Real Visibility: Writing Queer Women into Mainstream Fiction
Updated: Aug 30, 2020
Before I jump into this post with both feet, I feel like it requires a disclaimer. Now I’m gonna argue in the post below that we need more queer women in mainstream fiction. That is, we need more stories about characters who are queer, yet that facet of their identity isn’t the main focus of the story being told. Now, every time I think about this, I hear a little voice in my head shouting, “But queer representation matters! Telling our stories, stories that are unique to being queer, about coming out, surviving physical threats to our lives, struggling past the discrimination in our jobs, our homes, our lives, matter and deserve to be told.”
No argument here. The fact is, even in today’s world, there aren’t enough of these stories out there. Not enough agents willing to read and represent queer authors and their queer stories, not enough publishers willing to take a chance on the same. There are some exceptions, particularly in young adult, romance, and genre categories but, still, they are exceptions. Thankfully, with the advent and increasing ease of self-publishing, it is easier to publish these stories and get them out into the world.
“Even in today’s world, there aren’t enough of these stories out there. Not enough agents willing to read and represent queer authors and their queer stories, not enough publishers willing to take a chance on the same.”
I read all sorts of novels and non-fiction, including LGBTQ stories, and I appreciate them. I really do. On the other hand, I’ve been out for 33 years, since I was 14 years old (guess you know how old I am now). While I remember coming out (and let’s face it—you never really stop coming out), that hasn’t been a tribulation in my life for a long time. While I still deal with comments and discrimination (I do live in one of the most conservative counties in Texas, after all), I have methods and techniques to deal with that sort of trash now. I don’t lose sleep over it. Know what I do lose sleep over these days?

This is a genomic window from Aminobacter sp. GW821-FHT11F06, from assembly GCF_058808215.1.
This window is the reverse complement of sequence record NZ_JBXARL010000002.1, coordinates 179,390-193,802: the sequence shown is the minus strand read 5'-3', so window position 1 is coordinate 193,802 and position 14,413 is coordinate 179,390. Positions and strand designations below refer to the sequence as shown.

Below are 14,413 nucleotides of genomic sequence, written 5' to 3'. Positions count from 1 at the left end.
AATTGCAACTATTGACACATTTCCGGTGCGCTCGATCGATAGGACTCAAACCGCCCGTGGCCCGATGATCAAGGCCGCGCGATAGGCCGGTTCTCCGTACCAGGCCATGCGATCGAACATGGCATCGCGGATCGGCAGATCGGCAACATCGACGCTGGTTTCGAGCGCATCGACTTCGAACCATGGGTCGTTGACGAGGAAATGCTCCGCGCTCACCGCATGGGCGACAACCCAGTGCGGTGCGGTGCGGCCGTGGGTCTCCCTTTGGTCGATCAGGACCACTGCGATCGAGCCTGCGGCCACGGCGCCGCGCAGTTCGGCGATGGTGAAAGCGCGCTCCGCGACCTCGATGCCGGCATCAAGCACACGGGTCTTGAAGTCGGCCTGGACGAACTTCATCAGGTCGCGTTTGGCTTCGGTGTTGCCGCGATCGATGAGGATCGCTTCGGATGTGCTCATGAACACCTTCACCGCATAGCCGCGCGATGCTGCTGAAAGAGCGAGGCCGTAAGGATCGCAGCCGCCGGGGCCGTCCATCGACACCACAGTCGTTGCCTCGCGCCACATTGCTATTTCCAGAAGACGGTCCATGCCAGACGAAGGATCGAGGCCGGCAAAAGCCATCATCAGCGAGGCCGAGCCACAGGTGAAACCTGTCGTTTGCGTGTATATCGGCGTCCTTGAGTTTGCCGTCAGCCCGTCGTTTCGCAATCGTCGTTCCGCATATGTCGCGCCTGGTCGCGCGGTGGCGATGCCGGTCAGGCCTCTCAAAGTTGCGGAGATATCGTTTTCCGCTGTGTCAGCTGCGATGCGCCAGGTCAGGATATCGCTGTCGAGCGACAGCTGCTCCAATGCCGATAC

Keeping my job, paying the mortgage, marriage. Mundane? Maybe. I’ve been with my wife for 21 years. Do you know how hard you have to work at a marriage to last 21 years (it can’t be just me, right?) Really hard. My wife lost her father in 2004. She lost her mother last month. These things are hard, painful, even life-altering. There are wonderful novels written about such things. Soul-searching, insightful, brilliant stories sharing heart-breaking tales of resilience and strength. I’ve read many.
But I want more. I want to read these types of stories with a queer woman at the heart of it. Your everyday queer woman facing the extraordinary circumstances many people face at some point in their lives—the death of a loved one, caring for an aging parent, battling an unexpected disease, or even mundane (is there such a thing?) midlife crises.
“But I want more. I want to read these types of stories with a queer woman at the heart of it.”
My reason is simple. The story itself may not focus on the main character’s queerness, but the queerness does help shape who that person is. The person I am today is shaped in so many ways by being queer—the time period in which I came out, the events that occurred because I was out, the discrimination and harm I experienced in my younger days. All of these events helped form the person I am, even if I experience few of those things today. Ergo, writing a queer woman into these types of novels offers yet another unique perspective that can broaden the reader’s mind and world. The more unique perspectives that authors can bring into the world, the clearer it becomes how much we all have in common.
Writing queer women into general fiction is another form of representation that matters, or should matter, in the literary world.
Tell me what you think in the comments below. C’mon, don’t be shy!
Also, if what I wrote above resonates with you as a reader, be sure to sign up for my mailing list to be alerted when my novel, Secrets My Mothers Kept, goes on sale!